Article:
Most distribution voltages are between 4 and 35 kV. In this book, unless otherwise specified, voltages are given as line-to-line voltages; this follows normal industry practice, but it is sometimes a source of confusion. The four
major voltage classes are 5, 15, 25, and 35 kV. A voltage class is a term applied to a set of distribution voltages and the equipment common to them; it is not the actual system voltage. For example, a 15-kV insulator is suitable for application on any 15-kV class voltage, including 12.47 kV, 13.2 kV, and 13.8 kV. Cables, terminations, insulators, bushings, reclosers, and cutouts all have a voltage class rating. Only voltage-sensitive equipment like surge arresters, capacitors, and transformers have voltage ratings dependent on the actual system voltage.
Utilities most widely use the 15-kV voltages as shown by the survey results of North American utilities in Figure 1.11. The most common 15-kV voltage is 12.47 kV, which has a line-to-ground voltage of 7.2 kV.
The dividing line between distribution and subtransmission is often gray. Some lines act as both subtransmission and distribution circuits. A 34.5-kV circuit may feed a few 12.5-kV distribution substations, but it may also serve some load directly. Some utilities would refer to this as subtransmission, others as distribution.
The last half of the 20th century saw a move to higher voltage primary distribution systems. Higher-voltage distribution systems have advantages and disadvantages (see Table 1.3 for a summary). The great advantage of higher voltage systems is that they carry more power for a given current (Table 1.4 shows maximum power levels typically supplied by various dis- tribution voltages). Less current means lower voltage drop, fewer losses, and more power-carrying capability. Higher voltage systems need fewer voltage
The squaring effect on voltage drop is significant. It means that doubling the system voltage quadruples the load that can be supplied over the same distance (with equal percentage voltage drop); or, twice the load can be supplied over twice the distance; or, the same load can be supplied over four times the distance.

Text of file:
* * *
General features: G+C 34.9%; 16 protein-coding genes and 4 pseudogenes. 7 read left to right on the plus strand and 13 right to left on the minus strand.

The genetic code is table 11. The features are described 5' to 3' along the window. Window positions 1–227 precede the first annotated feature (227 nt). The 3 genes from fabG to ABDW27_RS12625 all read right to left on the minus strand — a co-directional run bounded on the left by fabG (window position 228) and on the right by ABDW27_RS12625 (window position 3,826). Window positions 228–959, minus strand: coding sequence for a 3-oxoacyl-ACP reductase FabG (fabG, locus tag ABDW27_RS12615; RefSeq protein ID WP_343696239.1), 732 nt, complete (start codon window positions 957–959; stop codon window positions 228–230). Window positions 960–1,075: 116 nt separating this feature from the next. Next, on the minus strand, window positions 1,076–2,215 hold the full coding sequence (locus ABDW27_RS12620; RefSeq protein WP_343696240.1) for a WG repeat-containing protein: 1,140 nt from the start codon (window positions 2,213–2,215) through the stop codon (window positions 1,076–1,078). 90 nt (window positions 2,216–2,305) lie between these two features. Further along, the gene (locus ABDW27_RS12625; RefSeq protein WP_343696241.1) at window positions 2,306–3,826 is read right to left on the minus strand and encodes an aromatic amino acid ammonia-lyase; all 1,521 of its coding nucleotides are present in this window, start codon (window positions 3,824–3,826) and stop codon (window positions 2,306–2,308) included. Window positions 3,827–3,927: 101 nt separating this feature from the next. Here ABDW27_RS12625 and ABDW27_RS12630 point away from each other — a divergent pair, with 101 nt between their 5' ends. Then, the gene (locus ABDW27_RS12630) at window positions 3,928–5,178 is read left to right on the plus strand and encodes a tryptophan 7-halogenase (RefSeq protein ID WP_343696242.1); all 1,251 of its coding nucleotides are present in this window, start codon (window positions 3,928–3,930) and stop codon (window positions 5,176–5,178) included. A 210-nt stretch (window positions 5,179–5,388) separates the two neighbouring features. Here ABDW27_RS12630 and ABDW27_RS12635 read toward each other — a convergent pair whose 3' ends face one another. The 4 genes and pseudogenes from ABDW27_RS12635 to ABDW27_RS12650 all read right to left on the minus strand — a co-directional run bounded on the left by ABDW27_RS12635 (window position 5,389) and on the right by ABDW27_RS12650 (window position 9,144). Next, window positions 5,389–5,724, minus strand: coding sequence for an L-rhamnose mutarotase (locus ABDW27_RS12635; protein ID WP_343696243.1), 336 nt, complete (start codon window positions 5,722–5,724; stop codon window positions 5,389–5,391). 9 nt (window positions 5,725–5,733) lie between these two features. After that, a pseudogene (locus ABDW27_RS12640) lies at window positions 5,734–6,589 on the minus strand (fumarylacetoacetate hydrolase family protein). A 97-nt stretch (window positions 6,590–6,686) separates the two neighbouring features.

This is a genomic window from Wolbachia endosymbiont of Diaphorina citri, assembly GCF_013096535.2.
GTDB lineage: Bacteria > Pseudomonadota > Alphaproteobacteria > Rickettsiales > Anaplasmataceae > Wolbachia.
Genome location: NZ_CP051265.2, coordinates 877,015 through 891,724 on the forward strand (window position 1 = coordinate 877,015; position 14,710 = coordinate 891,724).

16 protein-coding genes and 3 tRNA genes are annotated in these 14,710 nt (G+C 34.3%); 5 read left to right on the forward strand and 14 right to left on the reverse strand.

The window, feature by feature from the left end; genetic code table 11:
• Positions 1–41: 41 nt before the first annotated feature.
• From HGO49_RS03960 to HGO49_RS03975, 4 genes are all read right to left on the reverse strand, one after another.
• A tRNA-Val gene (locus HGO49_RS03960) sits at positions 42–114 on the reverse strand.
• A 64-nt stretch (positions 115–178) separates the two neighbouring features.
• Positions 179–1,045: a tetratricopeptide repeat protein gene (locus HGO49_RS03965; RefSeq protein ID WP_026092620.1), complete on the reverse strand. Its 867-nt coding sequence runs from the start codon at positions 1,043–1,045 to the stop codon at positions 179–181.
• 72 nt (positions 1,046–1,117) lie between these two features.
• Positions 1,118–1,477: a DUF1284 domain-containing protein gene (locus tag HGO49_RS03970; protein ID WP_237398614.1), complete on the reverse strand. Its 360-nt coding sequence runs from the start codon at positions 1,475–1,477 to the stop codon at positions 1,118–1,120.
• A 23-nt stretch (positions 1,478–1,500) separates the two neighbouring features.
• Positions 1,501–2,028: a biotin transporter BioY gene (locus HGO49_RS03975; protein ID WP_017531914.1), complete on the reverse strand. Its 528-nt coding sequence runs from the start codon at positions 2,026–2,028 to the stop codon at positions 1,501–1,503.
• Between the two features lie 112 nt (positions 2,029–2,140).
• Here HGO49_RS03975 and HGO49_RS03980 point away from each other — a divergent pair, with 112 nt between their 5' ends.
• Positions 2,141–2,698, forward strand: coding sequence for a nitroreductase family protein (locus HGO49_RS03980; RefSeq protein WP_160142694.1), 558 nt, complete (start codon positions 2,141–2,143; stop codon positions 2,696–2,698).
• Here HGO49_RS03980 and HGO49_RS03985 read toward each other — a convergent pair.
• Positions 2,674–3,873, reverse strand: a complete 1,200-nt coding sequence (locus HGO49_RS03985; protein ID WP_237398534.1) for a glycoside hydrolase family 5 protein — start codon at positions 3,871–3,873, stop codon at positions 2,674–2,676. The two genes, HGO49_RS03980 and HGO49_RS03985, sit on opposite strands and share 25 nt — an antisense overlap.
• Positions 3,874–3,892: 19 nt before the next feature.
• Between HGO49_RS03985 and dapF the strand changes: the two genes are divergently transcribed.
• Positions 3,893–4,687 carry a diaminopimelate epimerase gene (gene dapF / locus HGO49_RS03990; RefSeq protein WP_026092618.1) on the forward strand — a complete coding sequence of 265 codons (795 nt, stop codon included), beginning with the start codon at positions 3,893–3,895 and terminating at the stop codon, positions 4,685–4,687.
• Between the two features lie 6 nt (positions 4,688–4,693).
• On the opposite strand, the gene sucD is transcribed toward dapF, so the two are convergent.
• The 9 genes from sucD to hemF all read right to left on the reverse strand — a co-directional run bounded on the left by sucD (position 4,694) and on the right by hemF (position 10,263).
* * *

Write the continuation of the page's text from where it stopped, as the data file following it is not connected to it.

Resistive line losses are also lower on higher-voltage systems, especially in a voltage-limited circuit. Thermally limited systems have more equal losses, but even in this case higher voltage systems have fewer losses.
Line crews do not like higher voltage distribution systems as much. In addition to the widespread perception that they are not as safe, gloves are thicker, and procedures are generally more stringent. Some utilities will not glove 25- or 35-kV voltages and only use hotsticks.
The main disadvantage of higher-voltage systems is reduced reliability. Higher voltages mean longer lines and more exposure to lightning, wind, dig-ins, car crashes, and other fault causes. A 34.5-kV, 30-mi mainline is going to have many more interruptions than a 12.5-kV system with an 8-mi main- line. To maintain the same reliability as a lower-voltage distribution system, a higher-voltage primary must have more switches, more automation, more tree trimming, or other reliability improvements. Higher voltage systems also have more voltage sags and momentary interruptions. More exposure causes more momentary interruptions. Higher voltage systems have more voltage sags because faults further from the substation can pull down the station’s voltage (on a higher voltage system the line impedance is lower relative to the source impedance).
Cost comparison between circuits is difficult (see Table 1.5 for one utility’s cost comparison). Higher voltage equipment costs more — cables, insulators, transformers, arresters, cutouts, and so on. But higher voltage circuits can use smaller conductors. The main savings of higher-voltage distribution is fewer substations. Higher voltage systems also have lower annual costs from losses. As far as ongoing maintenance, higher voltage systems require less substation maintenance, but higher voltage systems should have more tree trimming and inspections to maintain reliability.
Conversion to a higher voltage is an option for providing additional capacity in an area. Conversion to higher voltages is most beneficial when substation
space is hard to find and load growth is high. If the existing subtransmission voltage is 34.5 kV, then using that voltage for distribution is attractive; additional capacity can be met by adding customers to existing 34.5-kV lines (a neutral may need to be added to the 34.5-kV subtransmission line).
Higher voltage systems are also more prone to ferroresonance. Radio interference is also more common at higher voltages.
Overall, the 15-kV class voltages provide a good balance between cost, reliability, safety, and reach. Although a 15-kV circuit does not naturally provide long reach, with voltage regulators and feeder capacitors it can be stretched to reach 20 mi or more. That said, higher voltages have advantages, especially for rural lines and for high-load areas, particularly where substa- tion space is expensive.
Many utilities have multiple voltages (as shown by the survey data in Figure 1.11). Even one circuit may have multiple voltages. For example, a utility may install a 12.47-kV circuit in an area presently served by 4.16 kV. Some of the circuit may be converted to 12.47 kV, but much of it can be left as is and coupled through 12.47/4.16-kV step-down transformer banks.